Medium-sized butterfly with a wingspan up to 3-3/8 inches. The upperside of the male is bright orange with no markings; that of the female is pinkish-white or yellowish-orange. The underside of the forewing has a diagonal straight line near the margin. The winter form has heavier markings on the underside. The caterpillar has a green head and a yellowish-green body with a yellow line on the side; some caterpillars have blue spots.
Central and South Florida; southern Texas south through Central America to Peru.
Distribution and Abundance in Florida:
Uncommon May-December in Central Florida, common to abundant all year in South Florida, abundant all year in the Keys; strays north to other states in mid- to late summer. Caterpillars present throughout the year.
Tropical and coastal hammocks, woodland edges and open areas such as gardens, pastures, road edges, and parks.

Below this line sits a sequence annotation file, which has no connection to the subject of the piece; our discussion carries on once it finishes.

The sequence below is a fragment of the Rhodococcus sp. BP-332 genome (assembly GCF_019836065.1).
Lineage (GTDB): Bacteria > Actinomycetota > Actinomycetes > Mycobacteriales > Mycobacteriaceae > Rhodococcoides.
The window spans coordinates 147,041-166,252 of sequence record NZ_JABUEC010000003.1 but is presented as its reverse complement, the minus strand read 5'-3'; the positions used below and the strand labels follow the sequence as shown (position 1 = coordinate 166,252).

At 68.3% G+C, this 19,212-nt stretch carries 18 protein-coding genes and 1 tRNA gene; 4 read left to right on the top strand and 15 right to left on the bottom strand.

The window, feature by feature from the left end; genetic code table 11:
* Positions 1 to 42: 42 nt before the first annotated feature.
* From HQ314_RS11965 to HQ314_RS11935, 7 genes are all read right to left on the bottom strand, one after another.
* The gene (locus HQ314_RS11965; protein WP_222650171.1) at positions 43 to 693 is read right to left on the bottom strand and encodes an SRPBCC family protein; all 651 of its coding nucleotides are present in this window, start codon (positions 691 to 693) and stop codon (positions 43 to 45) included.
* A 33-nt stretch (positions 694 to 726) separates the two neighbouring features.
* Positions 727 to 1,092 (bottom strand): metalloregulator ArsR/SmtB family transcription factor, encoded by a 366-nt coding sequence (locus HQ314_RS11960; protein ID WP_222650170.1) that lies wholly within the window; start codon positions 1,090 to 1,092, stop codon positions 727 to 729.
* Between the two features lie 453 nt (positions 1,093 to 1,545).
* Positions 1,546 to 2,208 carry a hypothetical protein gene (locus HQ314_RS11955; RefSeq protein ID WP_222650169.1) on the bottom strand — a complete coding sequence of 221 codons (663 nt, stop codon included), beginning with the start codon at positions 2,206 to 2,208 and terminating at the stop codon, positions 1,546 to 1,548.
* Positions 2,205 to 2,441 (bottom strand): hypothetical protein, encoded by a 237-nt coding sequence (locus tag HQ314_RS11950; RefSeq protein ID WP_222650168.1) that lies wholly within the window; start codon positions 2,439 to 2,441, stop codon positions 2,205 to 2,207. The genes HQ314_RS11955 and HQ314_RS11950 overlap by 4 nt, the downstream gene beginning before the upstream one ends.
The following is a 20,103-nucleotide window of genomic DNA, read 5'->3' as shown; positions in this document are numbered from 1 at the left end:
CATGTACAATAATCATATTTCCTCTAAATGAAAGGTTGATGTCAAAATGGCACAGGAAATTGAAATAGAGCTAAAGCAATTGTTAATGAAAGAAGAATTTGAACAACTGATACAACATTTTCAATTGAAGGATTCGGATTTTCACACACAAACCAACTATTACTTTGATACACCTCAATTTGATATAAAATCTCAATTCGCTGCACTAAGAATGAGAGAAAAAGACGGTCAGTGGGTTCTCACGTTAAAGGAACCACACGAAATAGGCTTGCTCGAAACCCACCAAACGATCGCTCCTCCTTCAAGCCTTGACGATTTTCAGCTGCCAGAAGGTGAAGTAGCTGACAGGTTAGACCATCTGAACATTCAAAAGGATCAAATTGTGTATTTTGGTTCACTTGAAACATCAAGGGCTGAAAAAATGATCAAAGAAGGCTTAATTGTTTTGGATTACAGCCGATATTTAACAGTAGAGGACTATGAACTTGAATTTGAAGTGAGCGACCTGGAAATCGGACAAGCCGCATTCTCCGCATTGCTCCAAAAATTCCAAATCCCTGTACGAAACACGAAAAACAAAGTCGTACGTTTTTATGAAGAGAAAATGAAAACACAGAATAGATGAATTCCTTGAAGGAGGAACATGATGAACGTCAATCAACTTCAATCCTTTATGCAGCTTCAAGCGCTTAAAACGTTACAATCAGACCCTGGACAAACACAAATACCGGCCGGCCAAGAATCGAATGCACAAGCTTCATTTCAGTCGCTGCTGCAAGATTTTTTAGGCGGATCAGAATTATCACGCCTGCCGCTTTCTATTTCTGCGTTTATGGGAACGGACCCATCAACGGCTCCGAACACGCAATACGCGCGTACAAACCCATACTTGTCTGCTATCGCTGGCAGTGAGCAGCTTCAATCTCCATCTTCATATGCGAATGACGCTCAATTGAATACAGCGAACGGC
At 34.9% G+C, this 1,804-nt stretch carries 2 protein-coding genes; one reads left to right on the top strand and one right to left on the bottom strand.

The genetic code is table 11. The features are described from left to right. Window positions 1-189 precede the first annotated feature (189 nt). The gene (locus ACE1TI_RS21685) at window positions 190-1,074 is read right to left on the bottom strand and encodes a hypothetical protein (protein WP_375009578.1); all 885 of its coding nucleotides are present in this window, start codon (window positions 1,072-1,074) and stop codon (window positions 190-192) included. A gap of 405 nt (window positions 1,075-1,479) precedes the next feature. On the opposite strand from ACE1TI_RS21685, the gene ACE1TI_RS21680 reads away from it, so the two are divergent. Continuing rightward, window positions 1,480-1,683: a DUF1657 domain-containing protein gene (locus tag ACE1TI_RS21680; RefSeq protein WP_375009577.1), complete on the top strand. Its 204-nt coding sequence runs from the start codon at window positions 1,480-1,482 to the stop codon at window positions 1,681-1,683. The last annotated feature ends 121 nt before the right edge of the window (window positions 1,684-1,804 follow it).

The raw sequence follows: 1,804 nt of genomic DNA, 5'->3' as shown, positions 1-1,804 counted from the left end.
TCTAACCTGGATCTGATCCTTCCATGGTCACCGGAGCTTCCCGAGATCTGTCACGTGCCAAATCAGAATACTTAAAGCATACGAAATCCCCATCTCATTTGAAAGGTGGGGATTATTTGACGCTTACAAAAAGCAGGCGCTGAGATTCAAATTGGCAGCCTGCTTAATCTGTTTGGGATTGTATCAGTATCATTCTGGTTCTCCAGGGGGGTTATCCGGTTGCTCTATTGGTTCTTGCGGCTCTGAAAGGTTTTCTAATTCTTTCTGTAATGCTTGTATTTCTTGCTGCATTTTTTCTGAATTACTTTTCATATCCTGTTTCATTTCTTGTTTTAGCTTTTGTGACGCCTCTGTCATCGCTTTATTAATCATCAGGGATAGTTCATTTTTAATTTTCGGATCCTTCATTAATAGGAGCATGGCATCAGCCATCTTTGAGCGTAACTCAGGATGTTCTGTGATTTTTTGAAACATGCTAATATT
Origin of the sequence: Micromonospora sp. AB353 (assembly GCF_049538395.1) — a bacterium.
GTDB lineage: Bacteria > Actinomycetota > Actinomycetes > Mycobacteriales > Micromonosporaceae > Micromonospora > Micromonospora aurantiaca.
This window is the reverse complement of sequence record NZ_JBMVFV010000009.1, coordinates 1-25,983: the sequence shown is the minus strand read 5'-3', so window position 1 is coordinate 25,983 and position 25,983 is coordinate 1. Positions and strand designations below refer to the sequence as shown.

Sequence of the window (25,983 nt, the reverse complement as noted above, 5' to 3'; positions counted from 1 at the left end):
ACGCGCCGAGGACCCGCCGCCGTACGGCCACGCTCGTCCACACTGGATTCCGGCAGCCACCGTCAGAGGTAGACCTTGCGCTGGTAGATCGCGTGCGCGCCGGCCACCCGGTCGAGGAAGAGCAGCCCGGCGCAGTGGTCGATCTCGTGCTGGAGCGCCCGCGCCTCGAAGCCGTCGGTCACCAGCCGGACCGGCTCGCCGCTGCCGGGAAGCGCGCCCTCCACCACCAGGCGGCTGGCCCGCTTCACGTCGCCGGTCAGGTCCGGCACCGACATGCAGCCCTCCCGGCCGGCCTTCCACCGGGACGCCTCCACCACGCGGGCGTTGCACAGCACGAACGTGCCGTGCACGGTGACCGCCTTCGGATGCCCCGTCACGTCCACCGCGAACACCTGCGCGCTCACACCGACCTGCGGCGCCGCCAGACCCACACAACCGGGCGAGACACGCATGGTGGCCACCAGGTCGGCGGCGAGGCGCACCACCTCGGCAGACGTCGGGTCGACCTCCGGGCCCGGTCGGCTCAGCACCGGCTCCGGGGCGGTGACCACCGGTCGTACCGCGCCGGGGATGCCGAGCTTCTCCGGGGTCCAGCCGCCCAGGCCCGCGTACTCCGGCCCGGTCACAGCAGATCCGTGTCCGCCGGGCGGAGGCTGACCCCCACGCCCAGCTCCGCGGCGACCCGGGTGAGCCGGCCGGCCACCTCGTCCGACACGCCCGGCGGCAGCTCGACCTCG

Three or more broods per year. The slender, whitish eggs are laid on the new growth of the host plants.
These butterflies fly rapidly above the tree canopy and between the islands in the Florida Keys.
Caterpillars feed on the young leaves of host plants. Native larval host plants include cat's-claw (Pithecellobium unguis-cati) and wild-tamarind (Lysiloma latisiliquum). Nectar plants include the native wild-sage (Lantana involucrata), the weedy Spanish-needles (Bidens alba var. radiata) and the nonnative Madagascar periwinkle (Catharantus roseus), paper flower (Bougainvillea glabra), and Turk's cap (Malaviscus arboreus) and various species of Hibiscus.
Gann, G.D., M.E. Abdo, J.W. Gann, G.D. Gann, Sr., S.W.
Woodmansee, K.A. Bradley, E. Grahl and K.N. Hines. 2005-2016. Natives For Your Neighborhood. http://www.regionalconservation.org.
The Institute for Regional Conservation. Delray Beach, Florida USA.